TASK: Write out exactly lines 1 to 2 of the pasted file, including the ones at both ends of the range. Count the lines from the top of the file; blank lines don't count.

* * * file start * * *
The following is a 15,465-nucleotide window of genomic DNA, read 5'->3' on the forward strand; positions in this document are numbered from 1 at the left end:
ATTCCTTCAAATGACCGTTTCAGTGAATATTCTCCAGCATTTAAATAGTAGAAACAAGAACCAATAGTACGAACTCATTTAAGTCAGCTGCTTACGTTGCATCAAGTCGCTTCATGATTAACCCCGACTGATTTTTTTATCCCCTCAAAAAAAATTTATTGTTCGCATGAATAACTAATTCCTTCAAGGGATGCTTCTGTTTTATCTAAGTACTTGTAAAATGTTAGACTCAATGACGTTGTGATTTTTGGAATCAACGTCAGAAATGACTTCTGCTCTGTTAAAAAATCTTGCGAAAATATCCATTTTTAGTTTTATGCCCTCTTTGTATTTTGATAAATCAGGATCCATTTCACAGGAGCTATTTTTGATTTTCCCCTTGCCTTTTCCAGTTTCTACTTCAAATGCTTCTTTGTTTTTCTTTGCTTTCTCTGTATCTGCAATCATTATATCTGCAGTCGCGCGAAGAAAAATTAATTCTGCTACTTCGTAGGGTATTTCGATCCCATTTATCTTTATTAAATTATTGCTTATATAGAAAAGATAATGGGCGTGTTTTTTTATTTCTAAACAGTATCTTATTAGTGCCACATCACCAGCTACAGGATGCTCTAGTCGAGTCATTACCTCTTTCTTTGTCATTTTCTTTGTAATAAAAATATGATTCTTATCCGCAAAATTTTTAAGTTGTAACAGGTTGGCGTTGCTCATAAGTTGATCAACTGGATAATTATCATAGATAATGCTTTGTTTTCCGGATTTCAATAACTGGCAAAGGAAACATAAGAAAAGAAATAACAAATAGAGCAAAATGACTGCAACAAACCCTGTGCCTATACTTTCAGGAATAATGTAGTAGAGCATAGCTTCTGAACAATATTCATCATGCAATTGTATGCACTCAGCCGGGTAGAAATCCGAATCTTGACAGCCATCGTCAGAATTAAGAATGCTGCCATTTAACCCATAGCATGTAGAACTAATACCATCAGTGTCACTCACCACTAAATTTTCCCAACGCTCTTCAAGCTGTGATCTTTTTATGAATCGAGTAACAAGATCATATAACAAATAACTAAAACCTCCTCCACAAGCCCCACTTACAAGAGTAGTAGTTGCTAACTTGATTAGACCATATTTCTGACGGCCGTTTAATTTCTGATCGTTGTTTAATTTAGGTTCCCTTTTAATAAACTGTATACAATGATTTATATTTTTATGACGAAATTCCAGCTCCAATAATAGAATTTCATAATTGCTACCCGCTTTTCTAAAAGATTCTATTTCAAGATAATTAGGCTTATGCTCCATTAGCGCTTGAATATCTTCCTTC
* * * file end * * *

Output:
The following is a 15,465-nucleotide window of genomic DNA, read 5'->3' on the forward strand; positions in this document are numbered from 1 at the left end:
ATTCCTTCAAATGACCGTTTCAGTGAATATTCTCCAGCATTTAAATAGTAGAAACAAGAACCAATAGTACGAACTCATTTAAGTCAGCTGCTTACGTTGCATCAAGTCGCTTCATGATTAACCCCGACTGATTTTTTTATCCCCTCAAAAAAAATTTATTGTTCGCATGAATAACTAATTCCTTCAAGGGATGCTTCTGTTTTATCTAAGTACTTGTAAAATGTTAGACTCAATGACGTTGTGATTTTTGGAATCAACGTCAGAAATGACTTCTGCTCTGTTAAAAAATCTTGCGAAAATATCCATTTTTAGTTTTATGCCCTCTTTGTATTTTGATAAATCAGGATCCATTTCACAGGAGCTATTTTTGATTTTCCCCTTGCCTTTTCCAGTTTCTACTTCAAATGCTTCTTTGTTTTTCTTTGCTTTCTCTGTATCTGCAATCATTATATCTGCAGTCGCGCGAAGAAAAATTAATTCTGCTACTTCGTAGGGTATTTCGATCCCATTTATCTTTATTAAATTATTGCTTATATAGAAAAGATAATGGGCGTGTTTTTTTATTTCTAAACAGTATCTTATTAGTGCCACATCACCAGCTACAGGATGCTCTAGTCGAGTCATTACCTCTTTCTTTGTCATTTTCTTTGTAATAAAAATATGATTCTTATCCGCAAAATTTTTAAGTTGTAACAGGTTGGCGTTGCTCATAAGTTGATCAACTGGATAATTATCATAGATAATGCTTTGTTTTCCGGATTTCAATAACTGGCAAAGGAAACATAAGAAAAGAAATAACAAATAGAGCAAAATGACTGCAACAAACCCTGTGCCTATACTTTCAGGAATAATGTAGTAGAGCATAGCTTCTGAACAATATTCATCATGCAATTGTATGCACTCAGCCGGGTAGAAATCCGAATCTTGACAGCCATCGTCAGAATTAAGAATGCTGCCATTTAACCCATAGCATGTAGAACTAATACCATCAGTGTCACTCACCACTAAATTTTCCCAACGCTCTTCAAGCTGTGATCTTTTTATGAATCGAGTAACAAGATCATATAACAAATAACTAAAACCTCCTCCACAAGCCCCACTTACAAGAGTAGTAGTTGCTAACTTGATTAGACCATATTTCTGACGGCCGTTTAATTTCTGATCGTTGTTTAATTTAGGTTCCCTTTTAATAAACTGTATACAATGATTTATATTTTTATGACGAAATTCCAGCTCCAATAATAGAATTTCATAATTGCTACCCGCTTTTCTAAAAGATTCTATTTCAAGATAATTAGGCTTATGCTCCATTAGCGCTTGAATATCTTCCTTC